stated each province should build a pagoda and a temple. Artists of this Nara period also created statues where they removed the clay in the core and replaced it with a wooden frame to make it light enough to be carried in religious festivals. During the eighth century Early Heian period, Buddhist art and architecture intermingled with the traditional Japanese Shinto culture. The Shinto and Buddhist faiths were not separate religions in the western sense, but instead could co-exist with each other. So Buddhism influenced the Shinto religion and Buddhist and Shinto leaders often cooperated, with Buddhist temples being erected within Shinto shrines. The pagoda and kondo at Muro-ji in Nara built in the ninth century had a thatched roof covered with hinoki, or cypress, which had previously only been used in Shinto shrines showing "the influence which the native Japanese architectural tradition was beginning to exert on Buddhist temples, just as Buddhist architecture was having a profound effect upon Shinto shrines." (Munsterberg 1985: 59) The Buddhist priesthood significantly helped the development of art in Japan as many artists were Buddhist priests. Many artists were priests who learned art in China and brought ideas across to Japan. Priests studied painting and sculpture as regular subjects as part of their training for the priesthood. During the Fujiwara period, priests were " treated with the utmost care and respect, because they were considered the only persons that could keep off all evil." (Tsuda 1976: 94) Because of this, many Buddhist images were made for the Fujiwara royal family and court. The pictures the priests painted encouraged members of the higher classes to paint similar pictures, so that painting became fashionable among wealthy members of society. With Buddhist art popular with the nobility, in the later Heian or Fujiwara period this religious art developed quite differently. The start of the Fujiwara period was marked by the cutting off of ties to China, and the main source of influence from Buddhist art. However "Buddhist painting...not only continued to flourish but it also developed along quite different lines." (Munsterberg 1985: 79) Architecture in this time became ornate and highly decorated, contrasting with the simplicity of earlier periods. The Death of Buddha or nehanzu produced in 1086 is one of the few paintings from this period with an exact date. It shows Buddha dying with people and other creatures such as demons and a lion mourning his death. Trees are growing from the ground because even though it was winter it was said trees arose there. Another theme in religious painting of this time was to depict hell, such as in the Buddhist Hells Scroll of the late 12th century by Tosa Mitsunaga, which shows sinners descended into hell, with people screaming in agony, half-engulfed by flames. There were many great artworks produced under the Amida Buddhist sect. Paintings representing the Amida Buddha welcoming the faithful were produced by the priest Eshin Sozu, who developed the pure land doctrine. The belief in the pure land paradise of the Amida sect produced some of the most beautiful artworks in Japan. One of the greatest was the bronze Amida image of the Buddha at Kamakura built in 1252, which "owes its inspiration directly to Buddhism and is simply Chinese and Hindoo [sic] ideas put into the aesthetic vernacular of Japan". (Jarves 1984: 83) One type of religious painting that became high in demand was a painting of Buddha appearing over the mountains, such as the beautiful ink Amida Descending over the Mountains scroll. Amida Buddhists believed that if a dying person held the picture upon death they would immediately enter the Buddhist paradise.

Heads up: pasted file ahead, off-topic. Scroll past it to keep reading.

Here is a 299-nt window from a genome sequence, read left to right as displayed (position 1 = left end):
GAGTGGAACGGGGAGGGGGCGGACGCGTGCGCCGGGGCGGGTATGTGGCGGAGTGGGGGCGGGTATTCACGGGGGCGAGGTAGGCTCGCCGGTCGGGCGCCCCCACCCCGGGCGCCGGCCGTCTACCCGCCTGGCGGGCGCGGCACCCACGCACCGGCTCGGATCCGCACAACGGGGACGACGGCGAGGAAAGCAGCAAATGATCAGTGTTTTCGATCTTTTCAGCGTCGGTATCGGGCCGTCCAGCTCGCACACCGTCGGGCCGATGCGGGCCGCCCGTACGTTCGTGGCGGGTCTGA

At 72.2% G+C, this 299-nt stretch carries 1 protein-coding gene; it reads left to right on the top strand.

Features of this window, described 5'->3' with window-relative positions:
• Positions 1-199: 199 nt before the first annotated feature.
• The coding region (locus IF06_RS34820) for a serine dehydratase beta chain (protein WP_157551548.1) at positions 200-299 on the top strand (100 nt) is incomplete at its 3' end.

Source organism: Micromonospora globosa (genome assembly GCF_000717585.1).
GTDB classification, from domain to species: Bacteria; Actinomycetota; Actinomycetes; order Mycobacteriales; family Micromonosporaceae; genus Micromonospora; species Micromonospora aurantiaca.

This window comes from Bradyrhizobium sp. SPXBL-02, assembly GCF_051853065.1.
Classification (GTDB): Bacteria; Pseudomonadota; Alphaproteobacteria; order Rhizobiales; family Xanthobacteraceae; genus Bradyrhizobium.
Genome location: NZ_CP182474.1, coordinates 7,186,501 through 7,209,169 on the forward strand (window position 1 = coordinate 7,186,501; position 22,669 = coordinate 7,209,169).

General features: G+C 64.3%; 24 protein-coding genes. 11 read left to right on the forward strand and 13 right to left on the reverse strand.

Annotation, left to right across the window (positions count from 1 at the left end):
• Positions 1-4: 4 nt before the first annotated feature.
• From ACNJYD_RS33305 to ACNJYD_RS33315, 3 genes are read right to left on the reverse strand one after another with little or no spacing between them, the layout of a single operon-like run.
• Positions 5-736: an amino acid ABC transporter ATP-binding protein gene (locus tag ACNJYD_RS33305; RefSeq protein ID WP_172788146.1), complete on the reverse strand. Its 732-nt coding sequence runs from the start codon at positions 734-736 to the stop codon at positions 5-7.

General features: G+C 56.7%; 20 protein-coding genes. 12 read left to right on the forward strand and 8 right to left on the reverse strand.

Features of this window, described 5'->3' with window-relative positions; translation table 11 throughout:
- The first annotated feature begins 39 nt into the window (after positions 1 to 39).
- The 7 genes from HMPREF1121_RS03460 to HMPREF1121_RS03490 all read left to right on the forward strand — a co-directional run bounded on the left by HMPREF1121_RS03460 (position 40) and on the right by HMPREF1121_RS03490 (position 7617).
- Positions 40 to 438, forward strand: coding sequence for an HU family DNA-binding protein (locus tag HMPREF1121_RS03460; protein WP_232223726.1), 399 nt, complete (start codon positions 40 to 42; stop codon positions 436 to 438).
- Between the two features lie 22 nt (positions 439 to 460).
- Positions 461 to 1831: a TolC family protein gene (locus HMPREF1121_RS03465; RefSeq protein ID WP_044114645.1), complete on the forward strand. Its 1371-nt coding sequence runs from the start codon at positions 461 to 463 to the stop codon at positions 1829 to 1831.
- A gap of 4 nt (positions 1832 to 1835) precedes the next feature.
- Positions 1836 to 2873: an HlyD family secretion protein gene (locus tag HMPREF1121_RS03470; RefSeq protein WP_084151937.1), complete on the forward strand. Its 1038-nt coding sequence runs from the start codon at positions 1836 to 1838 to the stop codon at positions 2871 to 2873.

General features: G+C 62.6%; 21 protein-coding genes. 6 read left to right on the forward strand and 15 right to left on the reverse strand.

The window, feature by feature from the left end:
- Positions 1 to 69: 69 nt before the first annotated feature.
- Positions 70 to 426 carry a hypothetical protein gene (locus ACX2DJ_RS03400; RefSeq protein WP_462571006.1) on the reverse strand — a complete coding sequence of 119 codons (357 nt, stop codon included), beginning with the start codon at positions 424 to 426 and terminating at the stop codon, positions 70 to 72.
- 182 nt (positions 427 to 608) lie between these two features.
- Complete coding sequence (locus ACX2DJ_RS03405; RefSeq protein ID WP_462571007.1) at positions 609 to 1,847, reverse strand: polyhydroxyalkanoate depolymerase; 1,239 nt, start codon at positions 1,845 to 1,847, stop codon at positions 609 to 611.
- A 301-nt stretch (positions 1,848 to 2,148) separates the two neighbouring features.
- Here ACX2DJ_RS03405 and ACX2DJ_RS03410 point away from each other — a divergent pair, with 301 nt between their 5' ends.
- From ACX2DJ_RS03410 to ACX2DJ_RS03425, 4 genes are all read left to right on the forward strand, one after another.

In the Kamakura period of the thirteenth century, there was a close relationship between art and Buddhism and much religious painting was produced. New Buddhists sects, such as Kegon and Nichiren became popular. There were several types of painting produced from these sects such as the Suijako paintings which tried to reconcile the two main Japanese faiths as depicting Shinto deities as being early manifestations of Buddha. "The suijaku paintings were evidently commissioned to promote religious harmony." (Ishizawa 1982: 29) Works became more popular with ordinary people, such as with the Kegon Engi Emaki, a book illustrated to help people understand complicated Chinese characters. One example of Buddhist painting from this period is the Eight aspects of Buddha's life scrolls, done in colour on silk, showing a legend that Buddha was born from the side of Queen Maya as she reached up to a branch in her garden. Another is the History of the Yuzu Nembutsu sect of Buddhism scroll from 1329, which shows a man kneeling before a village priest to pray. Some of the paintings produced were for ceremonies and others were for worshiping in rituals. Under the Zen sect of Buddhism, which became very popular in Japan in the 14th and 15th centuries, portraits of Zen priests were often produced. Zen was a sect of Buddhism which promoted simplicity and less involved in worship, so religious paintings were not needed for this reason. Instead, Zen priests often painted images of teachers and Zen masters. Unlike in the earlier Heian period, where it had been considered "rude in Heian times to copy a person's likeness" (Stanley-Baker 2000, 115), the Zen portraits were close-up portraits showing facial features and details. A portrait of Zen master Muso Kokushi painted by his student Muto Shui, shows a detailed portrait of the face, with the whole picture being only a head and shoulders portrait. This is unlike earlier Japanese painting which would depict people as much smaller figures. Zen priests also painted landscapes, such as the suiboku-ga, or water and black ink painting, which was inspired by Zen doctrine. Buddhist influence on Japanese art grew weaker during the Muromachi period, as more non-religious painting became popular. With the feudal system of society in Japan, where priests were taking on a more militaristic role, less religious painting was produced. "A priesthood to whom a practical knowledge of war and warlike accomplishments was vital was not conducive to the production of important religious